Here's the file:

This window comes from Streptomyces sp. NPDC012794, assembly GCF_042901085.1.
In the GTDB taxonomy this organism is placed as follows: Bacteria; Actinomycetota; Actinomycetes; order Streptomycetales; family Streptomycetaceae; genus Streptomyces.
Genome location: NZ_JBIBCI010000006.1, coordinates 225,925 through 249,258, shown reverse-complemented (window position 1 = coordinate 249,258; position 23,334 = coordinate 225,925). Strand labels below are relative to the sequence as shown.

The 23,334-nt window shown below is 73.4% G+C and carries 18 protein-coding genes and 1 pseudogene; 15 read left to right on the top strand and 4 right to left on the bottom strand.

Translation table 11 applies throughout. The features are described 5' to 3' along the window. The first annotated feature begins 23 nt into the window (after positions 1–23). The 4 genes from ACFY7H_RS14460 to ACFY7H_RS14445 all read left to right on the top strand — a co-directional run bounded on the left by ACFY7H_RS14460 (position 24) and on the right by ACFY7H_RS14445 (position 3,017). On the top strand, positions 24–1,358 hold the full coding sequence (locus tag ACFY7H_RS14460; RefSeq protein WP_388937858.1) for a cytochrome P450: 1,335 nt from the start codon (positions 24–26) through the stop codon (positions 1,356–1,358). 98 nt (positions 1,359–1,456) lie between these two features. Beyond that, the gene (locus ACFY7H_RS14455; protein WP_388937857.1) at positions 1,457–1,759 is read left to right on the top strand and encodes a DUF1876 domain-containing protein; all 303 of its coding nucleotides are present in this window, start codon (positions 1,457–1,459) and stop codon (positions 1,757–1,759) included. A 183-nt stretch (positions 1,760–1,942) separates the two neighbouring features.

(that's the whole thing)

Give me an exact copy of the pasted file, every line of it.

This window comes from Streptomyces sp. NPDC012794, assembly GCF_042901085.1.
In the GTDB taxonomy this organism is placed as follows: Bacteria; Actinomycetota; Actinomycetes; order Streptomycetales; family Streptomycetaceae; genus Streptomyces.
Genome location: NZ_JBIBCI010000006.1, coordinates 225,925 through 249,258, shown reverse-complemented (window position 1 = coordinate 249,258; position 23,334 = coordinate 225,925). Strand labels below are relative to the sequence as shown.

The 23,334-nt window shown below is 73.4% G+C and carries 18 protein-coding genes and 1 pseudogene; 15 read left to right on the top strand and 4 right to left on the bottom strand.

Translation table 11 applies throughout. The features are described 5' to 3' along the window. The first annotated feature begins 23 nt into the window (after positions 1–23). The 4 genes from ACFY7H_RS14460 to ACFY7H_RS14445 all read left to right on the top strand — a co-directional run bounded on the left by ACFY7H_RS14460 (position 24) and on the right by ACFY7H_RS14445 (position 3,017). On the top strand, positions 24–1,358 hold the full coding sequence (locus tag ACFY7H_RS14460; RefSeq protein WP_388937858.1) for a cytochrome P450: 1,335 nt from the start codon (positions 24–26) through the stop codon (positions 1,356–1,358). 98 nt (positions 1,359–1,456) lie between these two features. Beyond that, the gene (locus ACFY7H_RS14455; protein WP_388937857.1) at positions 1,457–1,759 is read left to right on the top strand and encodes a DUF1876 domain-containing protein; all 303 of its coding nucleotides are present in this window, start codon (positions 1,457–1,459) and stop codon (positions 1,757–1,759) included. A 183-nt stretch (positions 1,760–1,942) separates the two neighbouring features.